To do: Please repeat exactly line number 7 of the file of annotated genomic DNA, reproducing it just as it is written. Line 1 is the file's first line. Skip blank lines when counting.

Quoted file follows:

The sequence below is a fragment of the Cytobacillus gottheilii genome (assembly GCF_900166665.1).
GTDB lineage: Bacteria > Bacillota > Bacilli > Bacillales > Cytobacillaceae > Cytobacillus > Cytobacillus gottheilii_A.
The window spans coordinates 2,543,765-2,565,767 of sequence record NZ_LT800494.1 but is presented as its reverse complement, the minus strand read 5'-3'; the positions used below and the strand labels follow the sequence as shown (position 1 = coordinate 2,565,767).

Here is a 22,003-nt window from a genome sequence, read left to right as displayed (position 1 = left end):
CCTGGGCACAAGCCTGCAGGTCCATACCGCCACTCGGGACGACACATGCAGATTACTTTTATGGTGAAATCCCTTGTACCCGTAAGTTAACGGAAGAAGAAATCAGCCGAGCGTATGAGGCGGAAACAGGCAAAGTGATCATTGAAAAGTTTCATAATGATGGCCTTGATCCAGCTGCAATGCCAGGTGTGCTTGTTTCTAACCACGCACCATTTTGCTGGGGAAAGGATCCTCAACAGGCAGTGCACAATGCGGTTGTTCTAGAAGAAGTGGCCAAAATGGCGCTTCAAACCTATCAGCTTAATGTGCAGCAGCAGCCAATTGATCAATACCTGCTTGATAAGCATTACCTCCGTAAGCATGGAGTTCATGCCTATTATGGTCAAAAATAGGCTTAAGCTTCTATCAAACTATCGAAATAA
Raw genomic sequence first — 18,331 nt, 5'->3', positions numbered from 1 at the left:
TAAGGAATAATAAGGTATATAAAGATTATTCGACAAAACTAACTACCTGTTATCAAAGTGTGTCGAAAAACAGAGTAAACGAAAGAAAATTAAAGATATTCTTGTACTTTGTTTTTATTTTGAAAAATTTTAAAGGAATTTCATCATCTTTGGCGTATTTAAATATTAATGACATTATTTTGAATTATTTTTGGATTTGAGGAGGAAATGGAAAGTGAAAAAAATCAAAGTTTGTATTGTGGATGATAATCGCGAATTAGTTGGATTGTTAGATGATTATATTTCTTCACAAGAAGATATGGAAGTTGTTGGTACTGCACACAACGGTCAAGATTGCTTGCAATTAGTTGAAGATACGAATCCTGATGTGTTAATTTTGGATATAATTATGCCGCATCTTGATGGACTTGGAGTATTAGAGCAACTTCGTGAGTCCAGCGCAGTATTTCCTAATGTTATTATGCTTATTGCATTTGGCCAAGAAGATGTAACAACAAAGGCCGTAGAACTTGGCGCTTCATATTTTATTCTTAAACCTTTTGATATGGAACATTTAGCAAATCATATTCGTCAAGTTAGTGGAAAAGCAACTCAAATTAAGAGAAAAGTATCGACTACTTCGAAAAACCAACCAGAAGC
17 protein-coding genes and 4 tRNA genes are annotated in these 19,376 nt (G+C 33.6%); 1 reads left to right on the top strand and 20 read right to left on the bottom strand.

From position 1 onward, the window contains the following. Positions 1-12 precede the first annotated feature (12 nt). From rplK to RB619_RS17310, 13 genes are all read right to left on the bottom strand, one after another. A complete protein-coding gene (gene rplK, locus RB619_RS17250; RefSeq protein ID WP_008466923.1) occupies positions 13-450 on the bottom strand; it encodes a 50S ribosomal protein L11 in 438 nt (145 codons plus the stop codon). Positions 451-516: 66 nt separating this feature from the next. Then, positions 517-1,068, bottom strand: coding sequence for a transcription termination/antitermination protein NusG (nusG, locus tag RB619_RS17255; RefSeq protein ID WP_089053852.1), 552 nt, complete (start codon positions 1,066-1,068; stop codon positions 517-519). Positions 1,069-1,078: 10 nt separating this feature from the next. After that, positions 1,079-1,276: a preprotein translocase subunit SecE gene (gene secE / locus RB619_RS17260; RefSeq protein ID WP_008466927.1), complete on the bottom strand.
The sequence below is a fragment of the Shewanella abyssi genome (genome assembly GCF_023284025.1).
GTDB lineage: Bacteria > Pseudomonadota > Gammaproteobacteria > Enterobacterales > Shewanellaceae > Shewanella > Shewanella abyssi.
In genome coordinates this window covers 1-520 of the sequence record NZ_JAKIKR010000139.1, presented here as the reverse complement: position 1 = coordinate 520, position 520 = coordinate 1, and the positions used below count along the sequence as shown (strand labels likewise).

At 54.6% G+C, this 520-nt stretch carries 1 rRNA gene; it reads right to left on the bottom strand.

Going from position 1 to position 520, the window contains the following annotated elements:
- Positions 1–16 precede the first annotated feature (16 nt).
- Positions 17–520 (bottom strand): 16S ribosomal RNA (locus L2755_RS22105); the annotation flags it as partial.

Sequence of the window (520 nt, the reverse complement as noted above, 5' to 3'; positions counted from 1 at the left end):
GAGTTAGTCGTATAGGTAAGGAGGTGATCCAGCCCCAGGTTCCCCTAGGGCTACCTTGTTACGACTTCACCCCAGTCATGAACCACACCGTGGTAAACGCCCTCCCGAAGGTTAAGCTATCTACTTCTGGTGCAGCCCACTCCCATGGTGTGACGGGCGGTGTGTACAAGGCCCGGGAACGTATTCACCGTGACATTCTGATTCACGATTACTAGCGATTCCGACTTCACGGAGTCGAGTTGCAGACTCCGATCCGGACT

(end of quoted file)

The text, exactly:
TAAGGAATAATAAGGTATATAAAGATTATTCGACAAAACTAACTACCTGTTATCAAAGTGTGTCGAAAAACAGAGTAAACGAAAGAAAATTAAAGATATTCTTGTACTTTGTTTTTATTTTGAAAAATTTTAAAGGAATTTCATCATCTTTGGCGTATTTAAATATTAATGACATTATTTTGAATTATTTTTGGATTTGAGGAGGAAATGGAAAGTGAAAAAAATCAAAGTTTGTATTGTGGATGATAATCGCGAATTAGTTGGATTGTTAGATGATTATATTTCTTCACAAGAAGATATGGAAGTTGTTGGTACTGCACACAACGGTCAAGATTGCTTGCAATTAGTTGAAGATACGAATCCTGATGTGTTAATTTTGGATATAATTATGCCGCATCTTGATGGACTTGGAGTATTAGAGCAACTTCGTGAGTCCAGCGCAGTATTTCCTAATGTTATTATGCTTATTGCATTTGGCCAAGAAGATGTAACAACAAAGGCCGTAGAACTTGGCGCTTCATATTTTATTCTTAAACCTTTTGATATGGAACATTTAGCAAATCATATTCGTCAAGTTAGTGGAAAAGCAACTCAAATTAAGAGAAAAGTATCGACTACTTCGAAAAACCAACCAGAAGC